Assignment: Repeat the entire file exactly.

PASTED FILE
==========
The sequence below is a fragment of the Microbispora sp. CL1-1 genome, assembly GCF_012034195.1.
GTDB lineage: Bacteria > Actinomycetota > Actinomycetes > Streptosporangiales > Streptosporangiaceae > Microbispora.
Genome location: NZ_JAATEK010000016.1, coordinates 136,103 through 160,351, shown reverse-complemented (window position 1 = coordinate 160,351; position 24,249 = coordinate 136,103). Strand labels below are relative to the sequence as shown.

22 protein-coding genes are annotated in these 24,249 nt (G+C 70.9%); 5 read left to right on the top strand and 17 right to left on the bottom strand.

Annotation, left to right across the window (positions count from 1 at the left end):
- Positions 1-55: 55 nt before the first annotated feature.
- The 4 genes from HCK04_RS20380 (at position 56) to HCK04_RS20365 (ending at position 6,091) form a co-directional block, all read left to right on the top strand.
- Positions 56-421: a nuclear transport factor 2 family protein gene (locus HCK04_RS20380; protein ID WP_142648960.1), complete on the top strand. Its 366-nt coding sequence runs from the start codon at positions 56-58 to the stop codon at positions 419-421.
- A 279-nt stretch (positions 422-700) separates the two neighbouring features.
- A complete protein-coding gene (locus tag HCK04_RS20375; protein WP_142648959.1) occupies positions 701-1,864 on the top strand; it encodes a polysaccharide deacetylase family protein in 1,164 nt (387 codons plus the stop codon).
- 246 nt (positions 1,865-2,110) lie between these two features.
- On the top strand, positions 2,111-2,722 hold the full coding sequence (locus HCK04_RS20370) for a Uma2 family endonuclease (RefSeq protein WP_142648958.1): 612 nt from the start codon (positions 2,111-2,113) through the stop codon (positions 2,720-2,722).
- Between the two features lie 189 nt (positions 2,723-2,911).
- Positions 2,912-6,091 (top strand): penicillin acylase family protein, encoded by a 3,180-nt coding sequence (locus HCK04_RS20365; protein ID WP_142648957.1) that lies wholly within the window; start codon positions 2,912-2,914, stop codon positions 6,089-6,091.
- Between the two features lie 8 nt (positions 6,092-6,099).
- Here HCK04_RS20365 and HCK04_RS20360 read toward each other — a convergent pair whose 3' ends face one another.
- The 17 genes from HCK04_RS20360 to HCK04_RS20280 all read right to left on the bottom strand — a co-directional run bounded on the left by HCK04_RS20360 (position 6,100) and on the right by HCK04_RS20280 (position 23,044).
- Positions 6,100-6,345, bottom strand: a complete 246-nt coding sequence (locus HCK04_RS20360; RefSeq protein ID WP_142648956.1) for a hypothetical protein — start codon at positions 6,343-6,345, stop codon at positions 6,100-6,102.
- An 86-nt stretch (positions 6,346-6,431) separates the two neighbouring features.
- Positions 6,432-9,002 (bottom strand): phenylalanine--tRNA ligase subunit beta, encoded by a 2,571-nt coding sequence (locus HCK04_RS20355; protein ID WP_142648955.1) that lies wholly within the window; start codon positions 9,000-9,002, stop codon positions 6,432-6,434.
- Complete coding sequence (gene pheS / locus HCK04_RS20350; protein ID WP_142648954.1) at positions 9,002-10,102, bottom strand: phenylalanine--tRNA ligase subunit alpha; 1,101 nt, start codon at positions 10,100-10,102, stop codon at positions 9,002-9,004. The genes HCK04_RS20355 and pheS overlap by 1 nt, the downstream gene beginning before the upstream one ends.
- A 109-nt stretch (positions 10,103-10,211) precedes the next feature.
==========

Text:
The sequence below is a fragment of the Microbispora sp. CL1-1 genome, assembly GCF_012034195.1.
GTDB lineage: Bacteria > Actinomycetota > Actinomycetes > Streptosporangiales > Streptosporangiaceae > Microbispora.
Genome location: NZ_JAATEK010000016.1, coordinates 136,103 through 160,351, shown reverse-complemented (window position 1 = coordinate 160,351; position 24,249 = coordinate 136,103). Strand labels below are relative to the sequence as shown.

22 protein-coding genes are annotated in these 24,249 nt (G+C 70.9%); 5 read left to right on the top strand and 17 right to left on the bottom strand.

Annotation, left to right across the window (positions count from 1 at the left end):
- Positions 1-55: 55 nt before the first annotated feature.
- The 4 genes from HCK04_RS20380 (at position 56) to HCK04_RS20365 (ending at position 6,091) form a co-directional block, all read left to right on the top strand.
- Positions 56-421: a nuclear transport factor 2 family protein gene (locus HCK04_RS20380; protein ID WP_142648960.1), complete on the top strand. Its 366-nt coding sequence runs from the start codon at positions 56-58 to the stop codon at positions 419-421.
- A 279-nt stretch (positions 422-700) separates the two neighbouring features.
- A complete protein-coding gene (locus tag HCK04_RS20375; protein WP_142648959.1) occupies positions 701-1,864 on the top strand; it encodes a polysaccharide deacetylase family protein in 1,164 nt (387 codons plus the stop codon).
- 246 nt (positions 1,865-2,110) lie between these two features.
- On the top strand, positions 2,111-2,722 hold the full coding sequence (locus HCK04_RS20370) for a Uma2 family endonuclease (RefSeq protein WP_142648958.1): 612 nt from the start codon (positions 2,111-2,113) through the stop codon (positions 2,720-2,722).
- Between the two features lie 189 nt (positions 2,723-2,911).
- Positions 2,912-6,091 (top strand): penicillin acylase family protein, encoded by a 3,180-nt coding sequence (locus HCK04_RS20365; protein ID WP_142648957.1) that lies wholly within the window; start codon positions 2,912-2,914, stop codon positions 6,089-6,091.
- Between the two features lie 8 nt (positions 6,092-6,099).
- Here HCK04_RS20365 and HCK04_RS20360 read toward each other — a convergent pair whose 3' ends face one another.
- The 17 genes from HCK04_RS20360 to HCK04_RS20280 all read right to left on the bottom strand — a co-directional run bounded on the left by HCK04_RS20360 (position 6,100) and on the right by HCK04_RS20280 (position 23,044).
- Positions 6,100-6,345, bottom strand: a complete 246-nt coding sequence (locus HCK04_RS20360; RefSeq protein ID WP_142648956.1) for a hypothetical protein — start codon at positions 6,343-6,345, stop codon at positions 6,100-6,102.
- An 86-nt stretch (positions 6,346-6,431) separates the two neighbouring features.
- Positions 6,432-9,002 (bottom strand): phenylalanine--tRNA ligase subunit beta, encoded by a 2,571-nt coding sequence (locus HCK04_RS20355; protein ID WP_142648955.1) that lies wholly within the window; start codon positions 9,000-9,002, stop codon positions 6,432-6,434.
- Complete coding sequence (gene pheS / locus HCK04_RS20350; protein ID WP_142648954.1) at positions 9,002-10,102, bottom strand: phenylalanine--tRNA ligase subunit alpha; 1,101 nt, start codon at positions 10,100-10,102, stop codon at positions 9,002-9,004. The genes HCK04_RS20355 and pheS overlap by 1 nt, the downstream gene beginning before the upstream one ends.
- A 109-nt stretch (positions 10,103-10,211) precedes the next feature.